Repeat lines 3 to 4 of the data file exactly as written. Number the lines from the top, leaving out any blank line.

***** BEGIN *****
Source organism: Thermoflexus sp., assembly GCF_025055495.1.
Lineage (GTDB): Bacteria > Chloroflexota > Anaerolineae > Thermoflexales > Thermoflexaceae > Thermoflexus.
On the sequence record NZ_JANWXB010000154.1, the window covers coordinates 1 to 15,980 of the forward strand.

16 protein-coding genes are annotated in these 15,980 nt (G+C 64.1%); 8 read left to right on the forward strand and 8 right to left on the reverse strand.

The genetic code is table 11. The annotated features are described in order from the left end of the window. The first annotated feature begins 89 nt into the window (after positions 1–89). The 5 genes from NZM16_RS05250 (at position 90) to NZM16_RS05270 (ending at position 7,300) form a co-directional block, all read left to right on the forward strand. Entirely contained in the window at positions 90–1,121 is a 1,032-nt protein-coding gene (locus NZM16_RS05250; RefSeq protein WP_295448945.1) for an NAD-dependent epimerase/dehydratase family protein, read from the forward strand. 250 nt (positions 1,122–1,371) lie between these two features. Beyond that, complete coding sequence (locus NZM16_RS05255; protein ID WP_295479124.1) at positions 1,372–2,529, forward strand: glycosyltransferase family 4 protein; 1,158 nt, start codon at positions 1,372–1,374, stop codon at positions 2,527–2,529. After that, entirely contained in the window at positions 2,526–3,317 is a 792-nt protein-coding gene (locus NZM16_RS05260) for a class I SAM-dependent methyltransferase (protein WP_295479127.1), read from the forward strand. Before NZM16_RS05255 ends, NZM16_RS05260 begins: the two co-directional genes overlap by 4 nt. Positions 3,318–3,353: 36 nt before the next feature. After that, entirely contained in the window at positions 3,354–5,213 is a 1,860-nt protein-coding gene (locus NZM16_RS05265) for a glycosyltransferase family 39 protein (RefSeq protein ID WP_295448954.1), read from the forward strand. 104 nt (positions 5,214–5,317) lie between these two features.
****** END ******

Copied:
On the sequence record NZ_JANWXB010000154.1, the window covers coordinates 1 to 15,980 of the forward strand.

16 protein-coding genes are annotated in these 15,980 nt (G+C 64.1%); 8 read left to right on the forward strand and 8 right to left on the reverse strand.